One of the greatest difficulties that the international community faces when dealing with environmental issues is a problem that plagues international law in general. International law is a system that is based on the idea of state sovereignty. Under Article 1 of the Montevideo Convention on the Rights and Duties of States, “the state as a person of international law should possess the following qualifications: a) a permanent population; b) a defined territory; c) government; and d) capacity to enter into relations with the other states.”11 State sovereignty is further emphasized in Article 8, which states that “no state has the right to intervene in the internal or external affairs of another.”12 While the idea of absolute state sovereignty is beginning to wane with increased levels of interdependence brought about by globalization as well as the growing focus on human rights by the international community, the autonomy of nations is still respected to a certain degree. As a result, some states are reluctant to ratify international treaties, as they would restrict some of the country’s sovereignty. The United States, for example, has refused to ratify a number of treaties, from the Kyoto Protocol13 to the United Nations Convention on the Rights of the Child.14 While the United States may not have ratified certain treaties such as the Kyoto Protocol because of particular aspects with which U.S. government and policymakers disagreed, the refusal to ratify the UN Convention on the Rights of the Child raises a more complicated issue of state sovereignty.

By ratifying an international treaty, a commitment to uphold the treaty is put into place. With the United States, ratifying an international treaty creates a conflict between the hierarchy of the Constitution and domestic law and international law. In the U.S. legal system, the Constitution is considered the highest law. By ratifying an international treaty, either international law will have to take precedence or it will be below the Constitution, in which case the United States would not be able or willing to adhere to the treaty. With the Convention on the Rights of the Child this can be seen as a conflict between protecting the child and the parents’ right to raise and educate their child as they see fit. As a result, the United States has been unwilling to ratify this treaty. The United States has maintained its sovereignty and the independence of its domestic law from international law. For many industrialized and powerful countries this is a common issue. By ratifying these treaties, they partially cede control over their country. As such, international treaties need to take a neutral stance in order to gain support. If the change is too radical or large, the countries will either refuse to ratify the treaty, or will ratify it but then simply ignore it. As a result, state sovereignty greatly complicates the issue of international treaties. Social innovation, on the other hand, is a business that addresses environmental concerns. Under this paradigm, there is no threat to state sovereignty as the business operates under domestic laws. International agreement is not necessary as each business operates under the laws of the country in which it is located. Social enterprises can be run like a multinational corporation or a model can be exported to other countries to be followed locally. Eve Ensler coined the approach of exporting a model internationally with the “Vagina Monologues.”15 On her Web site, she provides a toolkit for groups to produce performances of her play. In order to download the toolkit certain guidelines must be agreed upon, and then after the play a certain percentage of the proceeds are donated back to Ensler’s charity, V-Day.16 The remainder of the profit is then donated to the organizing group’s charity of choice, so long as it works towards the goal of ending violence against women and girls.17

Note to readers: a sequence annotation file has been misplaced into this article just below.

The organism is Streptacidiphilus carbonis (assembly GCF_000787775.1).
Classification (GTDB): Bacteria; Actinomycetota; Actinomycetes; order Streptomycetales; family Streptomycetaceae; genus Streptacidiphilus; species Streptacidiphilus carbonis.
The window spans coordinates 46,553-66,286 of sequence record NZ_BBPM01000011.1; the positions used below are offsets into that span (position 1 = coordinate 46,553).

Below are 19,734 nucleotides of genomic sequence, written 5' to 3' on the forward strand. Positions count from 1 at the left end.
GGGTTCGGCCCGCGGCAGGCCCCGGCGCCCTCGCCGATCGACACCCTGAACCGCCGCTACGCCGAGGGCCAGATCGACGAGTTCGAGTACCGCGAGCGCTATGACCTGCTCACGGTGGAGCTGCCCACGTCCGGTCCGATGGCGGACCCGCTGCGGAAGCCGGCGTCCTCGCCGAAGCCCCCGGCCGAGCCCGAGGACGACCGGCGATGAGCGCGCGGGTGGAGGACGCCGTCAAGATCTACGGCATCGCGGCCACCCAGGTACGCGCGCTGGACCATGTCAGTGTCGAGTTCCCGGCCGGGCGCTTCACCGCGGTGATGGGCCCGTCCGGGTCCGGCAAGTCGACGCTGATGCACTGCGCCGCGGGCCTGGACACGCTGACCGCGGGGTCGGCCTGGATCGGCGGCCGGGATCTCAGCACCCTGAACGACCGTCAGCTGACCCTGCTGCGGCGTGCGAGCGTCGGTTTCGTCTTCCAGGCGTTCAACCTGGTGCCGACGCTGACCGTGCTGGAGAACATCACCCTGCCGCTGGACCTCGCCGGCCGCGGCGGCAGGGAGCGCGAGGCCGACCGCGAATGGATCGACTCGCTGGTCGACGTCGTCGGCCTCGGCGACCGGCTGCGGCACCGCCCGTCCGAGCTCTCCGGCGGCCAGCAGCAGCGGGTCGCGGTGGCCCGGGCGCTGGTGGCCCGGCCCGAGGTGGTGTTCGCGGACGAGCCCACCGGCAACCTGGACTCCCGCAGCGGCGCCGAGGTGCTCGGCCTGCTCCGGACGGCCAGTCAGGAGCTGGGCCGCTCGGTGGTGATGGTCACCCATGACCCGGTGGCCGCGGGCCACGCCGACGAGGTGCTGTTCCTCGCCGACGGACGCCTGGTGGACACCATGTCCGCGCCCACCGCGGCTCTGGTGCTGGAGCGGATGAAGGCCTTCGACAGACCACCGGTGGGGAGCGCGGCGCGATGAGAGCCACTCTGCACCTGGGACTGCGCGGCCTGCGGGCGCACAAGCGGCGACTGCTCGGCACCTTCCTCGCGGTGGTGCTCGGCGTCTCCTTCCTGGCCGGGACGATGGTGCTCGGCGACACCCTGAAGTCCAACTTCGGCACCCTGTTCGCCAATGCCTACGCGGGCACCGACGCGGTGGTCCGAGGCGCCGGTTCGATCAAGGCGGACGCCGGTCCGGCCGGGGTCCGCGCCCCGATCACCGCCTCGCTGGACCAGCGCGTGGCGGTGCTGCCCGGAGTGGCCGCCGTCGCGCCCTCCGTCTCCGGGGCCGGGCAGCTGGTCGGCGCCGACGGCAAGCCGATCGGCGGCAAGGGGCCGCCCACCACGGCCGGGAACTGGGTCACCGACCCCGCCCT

For an international treaty to be ratified, many countries must agree on an issue. Factors that can complicate negotiations are not only the number of countries involved, but also the issues at stake. With a social innovation, the state maintains authority in this situation as the business is subject to the already established rules and laws of the state. In this scenario, law is not being created, as with international treaties, but rather domestic law is being obeyed.